Kiddieland Limited 1941 14 in (356 mm) gauge miniature railway. Had 2 steam locomotives. One a 4-6-4 Hudson built in 1941, the other a 4-8-4 Northern built in 1949. The Hudson was sold to Hesston Steam Museum in the 1980s. The Northern stayed at Kiddieland until 2009. Also had 2 diesel locomotives built from 1950-53. Both remained at Kiddieland until 2009. The diesels and the Northern were purchased by Bill McEnery of Gas City in 2009. Diesel locomotives were in storage in Homer Glen, IL. The Northern, now reunited with the Hudson, was leased by McEnery to the Hesston Steam Museum in Hesston, IN and operated in the 2010 and 2011 seasons. Following the bankruptcy of Gas City and McEnery, all equipment that was sold to McEnery in 2009, including the diesels and the Northern, was put up for sale. The Northern was purchased by Hesston Steam Museum but waits to operate again as it is in need of repair. The diesels have since disappeared. It is unknown if they were sold and what their current location is but if the locomotives were located Hesston Steam Museum has said that they would like to purchase them.
Midge-O-Racers 1954 2009 Now located at Santa's Village Azoosment Park
Mushroom Ride 1979 2009 Now located at Lake Winnie, Georgia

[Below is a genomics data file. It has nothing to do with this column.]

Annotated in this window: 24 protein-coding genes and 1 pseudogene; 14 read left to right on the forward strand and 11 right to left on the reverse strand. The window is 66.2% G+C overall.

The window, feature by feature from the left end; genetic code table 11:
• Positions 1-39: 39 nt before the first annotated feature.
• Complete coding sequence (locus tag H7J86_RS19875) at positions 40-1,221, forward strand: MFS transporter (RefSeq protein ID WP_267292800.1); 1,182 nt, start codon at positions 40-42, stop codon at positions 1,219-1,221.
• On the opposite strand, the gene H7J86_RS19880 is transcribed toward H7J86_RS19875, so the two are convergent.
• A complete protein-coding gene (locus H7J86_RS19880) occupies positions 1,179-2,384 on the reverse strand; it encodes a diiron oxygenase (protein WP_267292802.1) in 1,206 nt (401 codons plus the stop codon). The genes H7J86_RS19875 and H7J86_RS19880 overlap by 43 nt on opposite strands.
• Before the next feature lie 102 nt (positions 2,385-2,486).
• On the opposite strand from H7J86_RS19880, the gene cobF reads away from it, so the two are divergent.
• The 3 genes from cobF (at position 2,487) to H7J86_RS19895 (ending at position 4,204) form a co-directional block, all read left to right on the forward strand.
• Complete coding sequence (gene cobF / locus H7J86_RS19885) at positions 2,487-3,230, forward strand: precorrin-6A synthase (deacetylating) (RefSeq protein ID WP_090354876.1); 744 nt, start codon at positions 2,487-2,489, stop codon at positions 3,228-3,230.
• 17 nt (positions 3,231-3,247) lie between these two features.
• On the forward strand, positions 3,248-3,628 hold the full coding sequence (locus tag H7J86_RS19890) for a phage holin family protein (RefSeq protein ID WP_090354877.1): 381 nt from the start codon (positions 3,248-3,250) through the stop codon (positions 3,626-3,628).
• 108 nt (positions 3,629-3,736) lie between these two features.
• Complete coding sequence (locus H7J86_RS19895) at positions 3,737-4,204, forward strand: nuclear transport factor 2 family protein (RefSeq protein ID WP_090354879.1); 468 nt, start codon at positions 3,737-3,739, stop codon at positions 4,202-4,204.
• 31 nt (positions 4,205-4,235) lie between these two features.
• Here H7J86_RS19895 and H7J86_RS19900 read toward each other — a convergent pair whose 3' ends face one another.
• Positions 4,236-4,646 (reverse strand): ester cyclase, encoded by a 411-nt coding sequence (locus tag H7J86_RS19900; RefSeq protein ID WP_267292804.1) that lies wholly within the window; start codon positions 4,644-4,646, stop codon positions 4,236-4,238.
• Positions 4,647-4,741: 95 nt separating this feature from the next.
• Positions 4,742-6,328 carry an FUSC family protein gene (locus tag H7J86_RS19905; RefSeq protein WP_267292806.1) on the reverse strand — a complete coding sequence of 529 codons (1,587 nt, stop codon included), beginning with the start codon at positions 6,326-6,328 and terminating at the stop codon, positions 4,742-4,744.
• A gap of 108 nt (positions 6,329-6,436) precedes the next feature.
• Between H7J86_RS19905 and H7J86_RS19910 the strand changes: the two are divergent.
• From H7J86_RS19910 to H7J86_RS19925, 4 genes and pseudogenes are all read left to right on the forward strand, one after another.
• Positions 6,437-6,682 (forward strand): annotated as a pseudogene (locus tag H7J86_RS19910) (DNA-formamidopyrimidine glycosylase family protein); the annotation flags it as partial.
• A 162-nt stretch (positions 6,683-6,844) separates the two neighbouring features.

Lava Run Hand Cars 1950 1984 Now located at Nelis' Dutch Village in Holland, Michigan.
Little Autos 1939 1954 Replaced with Midge-O-Racers
Little Dipper 1950 2009 Designed by Herbert Schmeck and built by the Philadelphia Toboggan Company in 1950. The brakes are operated manually by a wooden handle in the station. The out-and-back coaster is 24 feet (7.3 m) tall and travels a course of 700 feet (210 m). It was awarded the ACE Coaster Classic award by the American Coaster Enthusiasts. The ride was relocated to Six Flags Great America after Kiddieland's closure.[5]
Little Ferris Wheel 1951 2009
Log Jammer 1992 2009 Now located at Little Amerricka in Wisconsin. Waiting to be rebuilt. Hope to be put up for the summer of 2016.
Merry-Go-Round 1949 2009 In storage at a warehouse waiting for a potential buyer.
Pipeline 1995 2009
Polyp 1967 2009 Now located at Lake Winnie, Georgia with the Mushroom ride.
Race-A-Bouts 1982 2009
Scooters 1962 2009 Being shipped to another country. One is staying in the USA in California
Scrambler 1966 2009 Now located at Gilligan's Wonderland Pier with same name and same look.
Sky Fighters 1950 2009
Tilt-A-Whirl 1962 2009 Now located at FunPlex in Mount Laurel NJ
Tornado 2008 2009
Umbrella Rides (Space Age Ride) 1966 2009 Now located at Santa's Village AZoosment Park.
Volcano Play Center 1984 2009
Whip 1938 2009 Now located at Santa's Village AZoosment Park as the Kiddie Whip Ride.


  1. ^ a b Kara Spak (2009-05-20). "Kiddieland, Chicago area's oldest amusement park, to close". Chicago Sun-Times. Retrieved 2009-05-20. 
  2. ^ Staff (2009-05-20). "Family feud closing kids amusement park". Chicago Breaking News Center. Retrieved 2009-05-20. 
  3. ^ "Kiddieland coming down". Sun-Times Media, LLC. Retrieved 2010-07-26. [dead link]
  4. ^
  5. ^ Vikki Ortiz Healy. "Kiddieland auctions off rides; carousel sells for $355K" Chicago Breaking News Center. Retrieved 2009-11-24.